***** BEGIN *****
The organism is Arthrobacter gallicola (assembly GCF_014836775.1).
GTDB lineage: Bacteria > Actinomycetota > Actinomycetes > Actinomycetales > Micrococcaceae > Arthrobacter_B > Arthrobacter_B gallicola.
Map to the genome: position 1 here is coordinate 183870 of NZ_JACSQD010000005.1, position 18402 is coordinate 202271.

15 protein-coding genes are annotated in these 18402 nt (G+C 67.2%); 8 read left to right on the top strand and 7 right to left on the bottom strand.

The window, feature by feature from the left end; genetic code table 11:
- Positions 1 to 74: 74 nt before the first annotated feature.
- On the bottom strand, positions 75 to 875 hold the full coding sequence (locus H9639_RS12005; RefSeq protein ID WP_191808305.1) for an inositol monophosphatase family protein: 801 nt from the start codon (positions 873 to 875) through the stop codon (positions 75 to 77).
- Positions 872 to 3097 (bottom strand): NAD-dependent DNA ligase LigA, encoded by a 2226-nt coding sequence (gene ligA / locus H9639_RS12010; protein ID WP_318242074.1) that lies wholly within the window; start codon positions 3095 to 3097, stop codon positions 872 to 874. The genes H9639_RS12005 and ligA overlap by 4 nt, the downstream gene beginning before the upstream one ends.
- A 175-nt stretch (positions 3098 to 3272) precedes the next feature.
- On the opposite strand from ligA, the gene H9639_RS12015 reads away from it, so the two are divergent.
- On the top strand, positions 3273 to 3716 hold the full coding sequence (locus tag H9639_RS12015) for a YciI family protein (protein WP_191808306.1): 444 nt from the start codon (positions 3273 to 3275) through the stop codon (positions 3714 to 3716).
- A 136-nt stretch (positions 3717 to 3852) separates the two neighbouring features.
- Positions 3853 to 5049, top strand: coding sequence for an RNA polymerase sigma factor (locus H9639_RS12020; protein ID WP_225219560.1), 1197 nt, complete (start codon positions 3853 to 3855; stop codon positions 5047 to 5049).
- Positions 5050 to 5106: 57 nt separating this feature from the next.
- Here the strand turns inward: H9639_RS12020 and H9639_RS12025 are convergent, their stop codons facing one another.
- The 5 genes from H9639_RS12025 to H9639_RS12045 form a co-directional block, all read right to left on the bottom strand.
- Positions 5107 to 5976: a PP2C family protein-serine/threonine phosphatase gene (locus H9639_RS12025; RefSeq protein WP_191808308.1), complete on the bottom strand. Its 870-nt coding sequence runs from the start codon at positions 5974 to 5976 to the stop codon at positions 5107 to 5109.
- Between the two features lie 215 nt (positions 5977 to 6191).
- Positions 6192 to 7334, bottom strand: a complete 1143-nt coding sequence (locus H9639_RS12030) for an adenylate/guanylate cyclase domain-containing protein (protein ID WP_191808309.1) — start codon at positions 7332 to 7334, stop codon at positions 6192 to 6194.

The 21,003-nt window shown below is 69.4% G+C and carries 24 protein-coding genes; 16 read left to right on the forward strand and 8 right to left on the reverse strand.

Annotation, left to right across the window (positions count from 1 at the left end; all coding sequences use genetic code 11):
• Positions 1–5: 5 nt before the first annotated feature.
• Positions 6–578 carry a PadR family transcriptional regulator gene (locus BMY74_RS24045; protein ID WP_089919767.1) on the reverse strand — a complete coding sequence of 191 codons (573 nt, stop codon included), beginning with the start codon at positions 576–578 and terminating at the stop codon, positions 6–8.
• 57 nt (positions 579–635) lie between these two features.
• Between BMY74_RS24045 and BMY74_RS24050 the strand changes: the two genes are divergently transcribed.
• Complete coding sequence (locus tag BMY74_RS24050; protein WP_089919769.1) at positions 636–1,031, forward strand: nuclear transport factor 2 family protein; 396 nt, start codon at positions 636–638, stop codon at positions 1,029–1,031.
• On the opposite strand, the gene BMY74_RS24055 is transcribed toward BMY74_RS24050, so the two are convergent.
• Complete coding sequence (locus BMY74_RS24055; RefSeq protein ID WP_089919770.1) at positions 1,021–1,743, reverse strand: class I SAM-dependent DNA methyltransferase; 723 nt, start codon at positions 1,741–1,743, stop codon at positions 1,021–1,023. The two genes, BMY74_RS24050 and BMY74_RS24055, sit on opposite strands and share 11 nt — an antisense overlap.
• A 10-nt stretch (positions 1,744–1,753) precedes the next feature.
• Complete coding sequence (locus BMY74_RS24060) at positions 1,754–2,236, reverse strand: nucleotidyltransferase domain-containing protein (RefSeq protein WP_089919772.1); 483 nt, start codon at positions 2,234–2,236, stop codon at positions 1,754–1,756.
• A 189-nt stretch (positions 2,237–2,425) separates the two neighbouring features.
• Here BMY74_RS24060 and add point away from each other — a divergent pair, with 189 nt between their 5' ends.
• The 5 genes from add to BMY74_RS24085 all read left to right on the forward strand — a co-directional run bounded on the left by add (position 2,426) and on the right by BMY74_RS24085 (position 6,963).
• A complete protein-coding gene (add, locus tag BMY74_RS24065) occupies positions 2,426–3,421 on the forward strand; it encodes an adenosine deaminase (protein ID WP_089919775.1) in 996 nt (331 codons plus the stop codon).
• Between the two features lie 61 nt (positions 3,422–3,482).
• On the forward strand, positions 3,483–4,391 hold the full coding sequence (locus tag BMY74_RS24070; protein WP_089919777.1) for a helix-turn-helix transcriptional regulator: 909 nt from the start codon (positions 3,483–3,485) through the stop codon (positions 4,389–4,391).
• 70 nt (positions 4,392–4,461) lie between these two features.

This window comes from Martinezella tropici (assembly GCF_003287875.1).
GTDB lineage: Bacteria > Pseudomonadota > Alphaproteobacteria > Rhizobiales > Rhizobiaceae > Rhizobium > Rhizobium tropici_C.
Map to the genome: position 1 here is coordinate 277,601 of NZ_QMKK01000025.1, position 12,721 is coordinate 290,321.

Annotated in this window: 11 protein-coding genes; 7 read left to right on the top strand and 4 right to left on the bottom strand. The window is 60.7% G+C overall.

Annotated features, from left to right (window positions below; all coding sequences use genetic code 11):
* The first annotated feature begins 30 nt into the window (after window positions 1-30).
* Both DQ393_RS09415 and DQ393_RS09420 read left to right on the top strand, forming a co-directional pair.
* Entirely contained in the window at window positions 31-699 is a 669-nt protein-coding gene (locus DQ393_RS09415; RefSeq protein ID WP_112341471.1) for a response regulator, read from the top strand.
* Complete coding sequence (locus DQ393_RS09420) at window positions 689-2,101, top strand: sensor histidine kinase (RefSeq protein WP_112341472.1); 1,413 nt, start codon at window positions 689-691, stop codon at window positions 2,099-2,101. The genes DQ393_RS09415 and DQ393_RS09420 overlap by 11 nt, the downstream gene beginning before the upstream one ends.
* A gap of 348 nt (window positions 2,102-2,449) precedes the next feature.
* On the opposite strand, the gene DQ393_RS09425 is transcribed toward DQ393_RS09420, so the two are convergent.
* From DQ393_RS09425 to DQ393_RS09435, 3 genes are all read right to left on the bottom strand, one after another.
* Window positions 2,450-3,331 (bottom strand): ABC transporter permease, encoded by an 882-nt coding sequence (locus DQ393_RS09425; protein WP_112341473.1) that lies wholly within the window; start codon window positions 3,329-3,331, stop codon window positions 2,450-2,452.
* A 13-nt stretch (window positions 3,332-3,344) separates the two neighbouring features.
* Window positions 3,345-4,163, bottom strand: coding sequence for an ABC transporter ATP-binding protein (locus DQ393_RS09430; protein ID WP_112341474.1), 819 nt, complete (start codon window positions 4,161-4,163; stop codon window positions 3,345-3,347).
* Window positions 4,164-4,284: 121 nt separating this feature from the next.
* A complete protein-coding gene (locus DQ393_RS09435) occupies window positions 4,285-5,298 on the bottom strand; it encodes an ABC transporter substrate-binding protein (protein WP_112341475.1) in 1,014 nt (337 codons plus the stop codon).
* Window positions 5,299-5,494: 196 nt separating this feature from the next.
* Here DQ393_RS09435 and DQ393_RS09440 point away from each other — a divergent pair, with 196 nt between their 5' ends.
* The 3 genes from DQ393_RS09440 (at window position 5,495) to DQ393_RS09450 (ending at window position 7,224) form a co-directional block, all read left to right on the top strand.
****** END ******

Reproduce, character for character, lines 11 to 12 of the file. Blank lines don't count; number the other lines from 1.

- On the top strand, positions 3273 to 3716 hold the full coding sequence (locus tag H9639_RS12015) for a YciI family protein (protein WP_191808306.1): 444 nt from the start codon (positions 3273 to 3275) through the stop codon (positions 3714 to 3716).
- A 136-nt stretch (positions 3717 to 3852) separates the two neighbouring features.